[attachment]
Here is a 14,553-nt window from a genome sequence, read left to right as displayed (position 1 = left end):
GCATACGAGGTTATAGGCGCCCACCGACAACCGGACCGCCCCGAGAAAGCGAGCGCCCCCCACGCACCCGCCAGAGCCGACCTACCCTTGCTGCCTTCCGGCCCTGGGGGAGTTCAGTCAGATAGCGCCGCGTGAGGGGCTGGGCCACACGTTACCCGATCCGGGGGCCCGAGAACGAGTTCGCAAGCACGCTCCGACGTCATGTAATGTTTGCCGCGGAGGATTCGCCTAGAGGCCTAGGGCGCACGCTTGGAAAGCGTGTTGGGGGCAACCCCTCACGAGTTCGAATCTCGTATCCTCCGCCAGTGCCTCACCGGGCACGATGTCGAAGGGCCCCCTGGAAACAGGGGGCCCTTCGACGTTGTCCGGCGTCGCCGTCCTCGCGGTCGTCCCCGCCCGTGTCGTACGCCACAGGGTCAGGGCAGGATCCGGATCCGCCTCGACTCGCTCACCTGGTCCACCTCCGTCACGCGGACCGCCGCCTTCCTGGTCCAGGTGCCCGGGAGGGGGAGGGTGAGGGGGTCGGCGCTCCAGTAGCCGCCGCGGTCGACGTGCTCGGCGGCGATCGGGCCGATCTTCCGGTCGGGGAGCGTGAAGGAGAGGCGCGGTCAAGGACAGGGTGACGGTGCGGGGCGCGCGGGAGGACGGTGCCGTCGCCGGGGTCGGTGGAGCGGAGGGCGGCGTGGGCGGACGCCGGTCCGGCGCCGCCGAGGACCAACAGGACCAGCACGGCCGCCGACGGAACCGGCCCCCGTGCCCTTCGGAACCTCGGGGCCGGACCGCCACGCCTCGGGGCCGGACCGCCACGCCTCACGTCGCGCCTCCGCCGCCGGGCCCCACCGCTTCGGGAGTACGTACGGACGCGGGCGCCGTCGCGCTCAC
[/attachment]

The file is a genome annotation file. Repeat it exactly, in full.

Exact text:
Here is a 14,553-nt window from a genome sequence, read left to right as displayed (position 1 = left end):
GCATACGAGGTTATAGGCGCCCACCGACAACCGGACCGCCCCGAGAAAGCGAGCGCCCCCCACGCACCCGCCAGAGCCGACCTACCCTTGCTGCCTTCCGGCCCTGGGGGAGTTCAGTCAGATAGCGCCGCGTGAGGGGCTGGGCCACACGTTACCCGATCCGGGGGCCCGAGAACGAGTTCGCAAGCACGCTCCGACGTCATGTAATGTTTGCCGCGGAGGATTCGCCTAGAGGCCTAGGGCGCACGCTTGGAAAGCGTGTTGGGGGCAACCCCTCACGAGTTCGAATCTCGTATCCTCCGCCAGTGCCTCACCGGGCACGATGTCGAAGGGCCCCCTGGAAACAGGGGGCCCTTCGACGTTGTCCGGCGTCGCCGTCCTCGCGGTCGTCCCCGCCCGTGTCGTACGCCACAGGGTCAGGGCAGGATCCGGATCCGCCTCGACTCGCTCACCTGGTCCACCTCCGTCACGCGGACCGCCGCCTTCCTGGTCCAGGTGCCCGGGAGGGGGAGGGTGAGGGGGTCGGCGCTCCAGTAGCCGCCGCGGTCGACGTGCTCGGCGGCGATCGGGCCGATCTTCCGGTCGGGGAGCGTGAAGGAGAGGCGCGGTCAAGGACAGGGTGACGGTGCGGGGCGCGCGGGAGGACGGTGCCGTCGCCGGGGTCGGTGGAGCGGAGGGCGGCGTGGGCGGACGCCGGTCCGGCGCCGCCGAGGACCAACAGGACCAGCACGGCCGCCGACGGAACCGGCCCCCGTGCCCTTCGGAACCTCGGGGCCGGACCGCCACGCCTCGGGGCCGGACCGCCACGCCTCACGTCGCGCCTCCGCCGCCGGGCCCCACCGCTTCGGGAGTACGTACGGACGCGGGCGCCGTCGCGCTCAC